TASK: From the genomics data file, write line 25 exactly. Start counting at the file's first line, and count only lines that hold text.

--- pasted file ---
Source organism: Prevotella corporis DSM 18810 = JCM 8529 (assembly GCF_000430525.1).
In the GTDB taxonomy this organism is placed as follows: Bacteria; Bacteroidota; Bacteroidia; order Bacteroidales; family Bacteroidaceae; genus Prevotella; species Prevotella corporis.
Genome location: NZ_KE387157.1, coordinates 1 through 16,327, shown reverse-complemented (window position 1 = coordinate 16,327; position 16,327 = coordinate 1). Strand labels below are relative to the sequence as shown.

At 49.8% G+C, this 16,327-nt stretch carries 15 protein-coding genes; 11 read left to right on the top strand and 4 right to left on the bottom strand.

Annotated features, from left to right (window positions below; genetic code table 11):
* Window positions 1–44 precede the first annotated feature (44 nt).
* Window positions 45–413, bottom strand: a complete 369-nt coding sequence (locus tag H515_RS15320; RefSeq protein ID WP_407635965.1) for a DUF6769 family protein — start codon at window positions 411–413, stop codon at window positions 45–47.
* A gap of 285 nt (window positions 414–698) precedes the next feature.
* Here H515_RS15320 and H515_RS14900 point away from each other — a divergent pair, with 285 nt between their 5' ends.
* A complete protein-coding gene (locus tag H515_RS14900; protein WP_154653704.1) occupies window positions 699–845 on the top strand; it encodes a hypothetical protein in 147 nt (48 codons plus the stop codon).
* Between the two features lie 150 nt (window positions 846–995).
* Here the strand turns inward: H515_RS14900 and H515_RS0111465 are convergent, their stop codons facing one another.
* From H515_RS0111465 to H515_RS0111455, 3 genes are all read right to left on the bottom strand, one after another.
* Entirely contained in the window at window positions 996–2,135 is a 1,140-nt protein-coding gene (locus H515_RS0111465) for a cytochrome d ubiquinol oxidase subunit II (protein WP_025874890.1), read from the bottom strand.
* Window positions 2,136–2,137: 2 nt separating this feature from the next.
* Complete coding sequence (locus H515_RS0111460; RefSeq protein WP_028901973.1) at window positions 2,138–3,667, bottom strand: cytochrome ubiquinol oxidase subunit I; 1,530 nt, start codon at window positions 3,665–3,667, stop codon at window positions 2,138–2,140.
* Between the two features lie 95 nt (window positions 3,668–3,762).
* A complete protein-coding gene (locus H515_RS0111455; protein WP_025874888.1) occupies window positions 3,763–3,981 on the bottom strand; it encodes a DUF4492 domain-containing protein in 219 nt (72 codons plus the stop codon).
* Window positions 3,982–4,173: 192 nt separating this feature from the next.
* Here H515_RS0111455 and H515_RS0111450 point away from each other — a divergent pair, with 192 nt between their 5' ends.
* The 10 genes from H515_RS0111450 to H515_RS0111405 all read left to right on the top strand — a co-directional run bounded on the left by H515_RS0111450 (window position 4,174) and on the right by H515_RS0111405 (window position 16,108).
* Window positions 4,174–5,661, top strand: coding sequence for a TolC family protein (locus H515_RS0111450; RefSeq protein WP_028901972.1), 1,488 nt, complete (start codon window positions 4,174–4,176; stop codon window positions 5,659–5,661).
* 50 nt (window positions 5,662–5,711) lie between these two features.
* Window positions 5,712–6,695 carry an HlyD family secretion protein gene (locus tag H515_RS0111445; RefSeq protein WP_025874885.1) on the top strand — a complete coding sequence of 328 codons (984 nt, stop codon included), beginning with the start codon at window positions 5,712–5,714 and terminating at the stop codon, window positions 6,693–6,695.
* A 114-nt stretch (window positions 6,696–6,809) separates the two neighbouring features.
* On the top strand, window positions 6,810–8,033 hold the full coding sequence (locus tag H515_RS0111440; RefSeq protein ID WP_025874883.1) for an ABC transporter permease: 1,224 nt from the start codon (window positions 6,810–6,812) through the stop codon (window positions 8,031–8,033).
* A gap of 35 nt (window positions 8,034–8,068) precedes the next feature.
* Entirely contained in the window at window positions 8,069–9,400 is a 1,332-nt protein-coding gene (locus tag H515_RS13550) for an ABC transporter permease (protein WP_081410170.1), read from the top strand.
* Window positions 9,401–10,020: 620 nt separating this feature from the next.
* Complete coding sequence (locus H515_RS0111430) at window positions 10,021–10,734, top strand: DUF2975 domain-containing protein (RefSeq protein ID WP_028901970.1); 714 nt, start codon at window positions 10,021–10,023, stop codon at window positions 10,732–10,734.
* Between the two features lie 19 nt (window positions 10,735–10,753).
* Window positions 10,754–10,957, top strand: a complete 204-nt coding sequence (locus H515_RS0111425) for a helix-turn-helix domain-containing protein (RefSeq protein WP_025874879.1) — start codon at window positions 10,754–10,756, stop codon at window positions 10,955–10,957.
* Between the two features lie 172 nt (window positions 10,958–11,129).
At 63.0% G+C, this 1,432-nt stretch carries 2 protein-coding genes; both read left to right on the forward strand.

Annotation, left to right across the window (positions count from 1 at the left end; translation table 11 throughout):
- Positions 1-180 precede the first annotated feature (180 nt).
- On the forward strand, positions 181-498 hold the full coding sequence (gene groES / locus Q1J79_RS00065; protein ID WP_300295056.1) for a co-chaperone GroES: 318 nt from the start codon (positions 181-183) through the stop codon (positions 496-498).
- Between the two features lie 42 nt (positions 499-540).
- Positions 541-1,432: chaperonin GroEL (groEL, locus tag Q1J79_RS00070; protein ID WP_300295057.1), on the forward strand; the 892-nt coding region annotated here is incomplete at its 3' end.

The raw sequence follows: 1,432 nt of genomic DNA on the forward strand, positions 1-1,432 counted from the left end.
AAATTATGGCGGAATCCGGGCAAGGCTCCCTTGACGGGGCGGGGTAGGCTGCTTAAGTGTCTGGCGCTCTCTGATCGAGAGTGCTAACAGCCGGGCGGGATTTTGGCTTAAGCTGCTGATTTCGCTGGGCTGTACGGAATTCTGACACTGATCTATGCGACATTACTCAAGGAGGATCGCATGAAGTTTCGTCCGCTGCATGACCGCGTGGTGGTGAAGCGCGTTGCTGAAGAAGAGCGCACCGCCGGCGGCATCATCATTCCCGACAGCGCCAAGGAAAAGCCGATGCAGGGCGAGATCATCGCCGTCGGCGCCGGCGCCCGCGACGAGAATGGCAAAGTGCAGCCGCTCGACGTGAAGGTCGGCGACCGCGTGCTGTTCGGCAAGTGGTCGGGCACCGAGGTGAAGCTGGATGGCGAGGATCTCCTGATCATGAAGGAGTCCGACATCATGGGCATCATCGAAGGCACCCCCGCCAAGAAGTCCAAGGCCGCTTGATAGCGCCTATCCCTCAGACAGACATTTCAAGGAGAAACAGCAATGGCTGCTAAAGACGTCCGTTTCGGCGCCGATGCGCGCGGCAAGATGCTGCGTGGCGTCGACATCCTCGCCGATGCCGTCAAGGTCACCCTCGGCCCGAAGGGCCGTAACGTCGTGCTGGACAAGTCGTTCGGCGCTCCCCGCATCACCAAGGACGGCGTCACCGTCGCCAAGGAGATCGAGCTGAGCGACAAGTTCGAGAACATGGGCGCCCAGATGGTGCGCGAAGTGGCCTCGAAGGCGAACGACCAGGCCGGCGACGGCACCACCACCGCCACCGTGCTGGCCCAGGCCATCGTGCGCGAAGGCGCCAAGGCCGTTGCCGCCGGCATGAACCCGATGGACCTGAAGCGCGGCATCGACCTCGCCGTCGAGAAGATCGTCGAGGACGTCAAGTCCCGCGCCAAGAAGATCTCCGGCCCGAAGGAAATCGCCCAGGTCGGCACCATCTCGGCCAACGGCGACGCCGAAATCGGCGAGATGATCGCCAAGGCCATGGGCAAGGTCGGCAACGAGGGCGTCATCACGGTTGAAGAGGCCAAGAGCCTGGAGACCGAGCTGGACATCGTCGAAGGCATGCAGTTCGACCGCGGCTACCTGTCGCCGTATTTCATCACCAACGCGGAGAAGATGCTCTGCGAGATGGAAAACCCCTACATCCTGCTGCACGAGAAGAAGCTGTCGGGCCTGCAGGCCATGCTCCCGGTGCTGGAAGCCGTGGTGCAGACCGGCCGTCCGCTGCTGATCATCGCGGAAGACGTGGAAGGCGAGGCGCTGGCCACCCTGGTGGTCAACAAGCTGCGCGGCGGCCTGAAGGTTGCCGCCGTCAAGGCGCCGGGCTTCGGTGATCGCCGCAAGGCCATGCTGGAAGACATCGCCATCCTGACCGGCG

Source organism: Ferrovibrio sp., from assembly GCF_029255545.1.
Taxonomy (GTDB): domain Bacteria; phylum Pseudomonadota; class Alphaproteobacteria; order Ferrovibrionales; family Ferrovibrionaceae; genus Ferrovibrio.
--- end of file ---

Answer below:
* A 114-nt stretch (window positions 6,696–6,809) separates the two neighbouring features.